Pope Benedict XVI solidifies his reputation as one of the most insightful and eloquent Christian theologians of our time with the new encyclical Spe Salvi (Saved by Hope). Many parts of the document speak for the common faith of all Christians, Protestant and Eastern Orthodox as well as Catholic. Notably moving in this regard is the section on eternal life:
The term “eternal life” . . . is an inadequate term that creates confusion. “Eternal,” in fact, suggests to us the idea of something interminable, and this frightens us; “life” makes us think of the life that we know and love and do not want to lose, even though very often it brings more toil than satisfaction, so that while on the one hand we desire it, on the other hand we do not want it. To imagine ourselves outside the temporality that imprisons us and in some way to sense that eternity is not an unending succession of days in the calendar, but something more like the supreme moment of satisfaction, in which totality embraces us and we embrace totality—this we can only attempt. It would be like plunging into the ocean of infinite love, a moment in which time—the before and after—no longer exists. We can only attempt to grasp the idea that such a moment is life in the full sense, a plunging ever anew into the vastness of being, in which we are simply overwhelmed with joy.
But the Pope also offers a creative and sensitive new understanding of a doctrine that is specifically Catholic, and indeed a bit of a sticking point with Christians in other denominations. Look at what he says about Purgatory:
Some recent theologians are of the opinion that the fire which both burns and saves is Christ himself, the Judge and Saviour. The encounter with him is the decisive act of judgement. Before his gaze all falsehood melts away. This encounter with him, as it burns us, transforms and frees us, allowing us to become truly ourselves. All that we build during our lives can prove to be mere straw, pure bluster, and it collapses. Yet in the pain of this encounter, when the impurity and sickness of our lives become evident to us, there lies salvation. His gaze, the touch of his heart heals us through an undeniably painful transformation “as through fire.” But it is a blessed pain, in which the holy power of his love sears through us like a flame, enabling us to become totally ourselves and thus totally of God. . . . The pain of love becomes our salvation and our joy. It is clear that we cannot calculate the “duration” of this transforming burning in terms of the chronological measurements of this world. The transforming “moment” of this encounter eludes earthly time-reckoning—it is the heart’s time, it is the time of “passage” to communion with God in the Body of Christ.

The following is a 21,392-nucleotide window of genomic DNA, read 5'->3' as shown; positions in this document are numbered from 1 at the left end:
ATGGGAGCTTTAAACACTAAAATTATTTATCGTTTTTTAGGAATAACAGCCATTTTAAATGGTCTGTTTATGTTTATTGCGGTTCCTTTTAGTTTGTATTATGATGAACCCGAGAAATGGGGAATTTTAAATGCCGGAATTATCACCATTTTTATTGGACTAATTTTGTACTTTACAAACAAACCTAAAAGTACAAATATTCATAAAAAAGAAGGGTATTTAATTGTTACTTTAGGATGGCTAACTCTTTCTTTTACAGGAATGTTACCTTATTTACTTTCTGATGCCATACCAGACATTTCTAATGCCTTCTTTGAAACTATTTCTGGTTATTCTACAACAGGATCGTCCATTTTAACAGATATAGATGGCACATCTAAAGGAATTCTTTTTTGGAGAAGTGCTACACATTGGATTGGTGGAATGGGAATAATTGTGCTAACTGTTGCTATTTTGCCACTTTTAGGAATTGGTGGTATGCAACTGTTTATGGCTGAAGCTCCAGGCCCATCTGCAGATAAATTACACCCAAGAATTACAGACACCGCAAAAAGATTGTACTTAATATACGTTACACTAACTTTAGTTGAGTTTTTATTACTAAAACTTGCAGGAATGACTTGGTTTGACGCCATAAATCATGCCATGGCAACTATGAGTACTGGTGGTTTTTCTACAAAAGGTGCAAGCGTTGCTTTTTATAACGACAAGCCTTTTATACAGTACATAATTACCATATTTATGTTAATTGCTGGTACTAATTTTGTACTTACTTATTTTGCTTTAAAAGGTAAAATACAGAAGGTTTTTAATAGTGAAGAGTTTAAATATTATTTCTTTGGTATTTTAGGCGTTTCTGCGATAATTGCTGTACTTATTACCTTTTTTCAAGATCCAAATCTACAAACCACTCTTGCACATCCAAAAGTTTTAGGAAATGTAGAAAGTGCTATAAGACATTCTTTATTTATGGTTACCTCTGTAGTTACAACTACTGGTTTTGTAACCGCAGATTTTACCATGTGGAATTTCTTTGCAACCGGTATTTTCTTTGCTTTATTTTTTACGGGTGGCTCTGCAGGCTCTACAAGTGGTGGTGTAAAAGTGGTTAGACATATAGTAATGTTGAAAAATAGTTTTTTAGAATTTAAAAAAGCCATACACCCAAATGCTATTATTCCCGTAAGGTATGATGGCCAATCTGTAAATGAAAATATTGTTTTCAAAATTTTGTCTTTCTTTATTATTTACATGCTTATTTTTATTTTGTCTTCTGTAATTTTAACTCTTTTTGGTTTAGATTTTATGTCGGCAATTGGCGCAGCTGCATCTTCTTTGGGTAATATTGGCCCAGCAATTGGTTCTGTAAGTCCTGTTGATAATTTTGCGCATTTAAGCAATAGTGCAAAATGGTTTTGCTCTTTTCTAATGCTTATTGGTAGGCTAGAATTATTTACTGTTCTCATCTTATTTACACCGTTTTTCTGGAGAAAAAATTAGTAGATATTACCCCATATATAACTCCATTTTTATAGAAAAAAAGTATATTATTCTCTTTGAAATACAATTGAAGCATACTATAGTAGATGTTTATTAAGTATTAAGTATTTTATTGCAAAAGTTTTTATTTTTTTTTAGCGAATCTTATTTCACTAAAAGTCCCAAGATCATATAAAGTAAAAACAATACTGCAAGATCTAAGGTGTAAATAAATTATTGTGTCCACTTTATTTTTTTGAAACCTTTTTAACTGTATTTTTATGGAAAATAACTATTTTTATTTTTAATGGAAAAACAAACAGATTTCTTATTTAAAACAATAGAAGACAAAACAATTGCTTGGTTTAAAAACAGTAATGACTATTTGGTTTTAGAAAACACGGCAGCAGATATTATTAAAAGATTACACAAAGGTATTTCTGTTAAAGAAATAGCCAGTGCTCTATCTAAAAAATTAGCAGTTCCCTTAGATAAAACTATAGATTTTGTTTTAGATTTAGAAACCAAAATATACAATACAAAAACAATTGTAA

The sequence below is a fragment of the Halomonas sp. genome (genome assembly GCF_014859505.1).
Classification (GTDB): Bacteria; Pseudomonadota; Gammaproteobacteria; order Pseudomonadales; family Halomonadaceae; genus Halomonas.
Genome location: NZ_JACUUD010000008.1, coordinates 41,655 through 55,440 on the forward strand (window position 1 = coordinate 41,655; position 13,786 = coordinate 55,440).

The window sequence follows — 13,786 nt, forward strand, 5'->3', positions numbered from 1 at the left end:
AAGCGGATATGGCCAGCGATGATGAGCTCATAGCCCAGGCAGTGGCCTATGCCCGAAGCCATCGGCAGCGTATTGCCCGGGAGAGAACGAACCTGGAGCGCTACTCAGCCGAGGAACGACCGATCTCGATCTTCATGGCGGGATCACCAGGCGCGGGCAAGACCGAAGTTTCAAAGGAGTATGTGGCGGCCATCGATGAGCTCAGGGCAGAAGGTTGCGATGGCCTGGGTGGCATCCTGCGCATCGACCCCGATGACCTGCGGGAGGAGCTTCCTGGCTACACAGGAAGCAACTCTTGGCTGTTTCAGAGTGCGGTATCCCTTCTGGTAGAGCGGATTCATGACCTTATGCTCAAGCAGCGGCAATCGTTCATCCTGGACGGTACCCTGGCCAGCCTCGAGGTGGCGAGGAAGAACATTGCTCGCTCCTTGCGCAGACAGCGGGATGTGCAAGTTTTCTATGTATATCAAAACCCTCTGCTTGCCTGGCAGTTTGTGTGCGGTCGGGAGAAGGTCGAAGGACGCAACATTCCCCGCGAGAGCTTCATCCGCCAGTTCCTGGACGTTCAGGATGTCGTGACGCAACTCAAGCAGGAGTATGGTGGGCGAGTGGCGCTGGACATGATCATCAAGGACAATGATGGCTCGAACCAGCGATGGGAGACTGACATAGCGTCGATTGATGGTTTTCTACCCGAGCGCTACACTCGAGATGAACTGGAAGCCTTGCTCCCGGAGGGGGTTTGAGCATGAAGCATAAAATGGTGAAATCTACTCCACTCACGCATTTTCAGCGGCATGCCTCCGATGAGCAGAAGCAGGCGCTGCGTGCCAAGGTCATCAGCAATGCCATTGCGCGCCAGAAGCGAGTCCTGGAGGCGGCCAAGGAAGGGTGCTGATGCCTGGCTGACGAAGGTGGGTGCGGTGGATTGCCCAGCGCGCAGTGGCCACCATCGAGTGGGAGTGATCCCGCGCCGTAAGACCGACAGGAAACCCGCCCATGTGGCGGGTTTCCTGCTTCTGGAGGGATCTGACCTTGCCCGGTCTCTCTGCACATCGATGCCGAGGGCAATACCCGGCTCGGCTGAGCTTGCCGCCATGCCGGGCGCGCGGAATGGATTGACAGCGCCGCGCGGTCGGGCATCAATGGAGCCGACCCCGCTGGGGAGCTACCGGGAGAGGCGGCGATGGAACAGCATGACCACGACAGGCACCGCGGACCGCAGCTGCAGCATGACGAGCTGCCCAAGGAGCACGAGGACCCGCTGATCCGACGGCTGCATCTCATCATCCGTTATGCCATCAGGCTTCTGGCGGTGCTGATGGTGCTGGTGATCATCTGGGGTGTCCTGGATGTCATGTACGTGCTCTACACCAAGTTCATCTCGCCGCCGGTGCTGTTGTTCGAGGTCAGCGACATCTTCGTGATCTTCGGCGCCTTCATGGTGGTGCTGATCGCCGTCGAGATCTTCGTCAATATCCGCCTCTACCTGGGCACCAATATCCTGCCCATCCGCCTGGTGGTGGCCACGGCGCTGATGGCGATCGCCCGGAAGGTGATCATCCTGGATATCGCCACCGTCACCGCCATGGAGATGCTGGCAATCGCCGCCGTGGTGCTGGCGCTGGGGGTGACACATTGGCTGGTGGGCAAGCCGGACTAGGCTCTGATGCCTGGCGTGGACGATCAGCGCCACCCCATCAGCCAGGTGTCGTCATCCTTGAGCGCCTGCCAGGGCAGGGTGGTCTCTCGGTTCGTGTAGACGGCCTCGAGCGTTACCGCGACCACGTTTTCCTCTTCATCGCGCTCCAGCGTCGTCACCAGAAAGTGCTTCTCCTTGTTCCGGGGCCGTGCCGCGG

The great Christian writer C. S. Lewis, though not a Roman Catholic, wrote that he believed that something like Purgatory must exist. It just made sense to him: If God was going to admit His elect to His presence, wouldn’t He cleanse them somehow of whatever imperfections remained in them, even after they were saved? And who dies in a state of absolute perfection? So there must, Lewis contended, be some sort of post-death cleansing. Harder-shelled Protestants than Lewis have long been troubled by this idea of his, because they remember the days when Catholic missals were filled with guidelines telling the reader exactly how many days he could knock off his sentence in Purgatory by reciting various particular prayers—which sure sounded a lot like “earthly time-reckoning.” (I still own some of these old missals.) To non-Catholics, the idea of a post-death prison that could be gamed and manipulated in such a finely tuned manner looked like a mere transposition into the afterlife of the habits of a corrupt mediaeval court. In the paragraph after the one I have quoted, Pope Benedict actually puts the word “Purgatory” in quotation marks. (I checked the Latin version of the encyclical on the Vatican’s website; it’s in quotation marks there too.) I think what he’s trying to do is dissociate the basic insight behind the doctrine of Purgatory from some of the excessively legalistic and literalistic ways it has been interpreted in the past.
I don’t have a view on whether or not there’s a Purgatory; I guess we’ll all find out soon enough. But Benedict XVI’s Christ-centered understanding of his own Church’s doctrine on the subject offers powerful material for reflection. Catholics—and everybody else concerned with man’s ultimate destiny—should be grateful for the presence of this fine thinker on the world stage.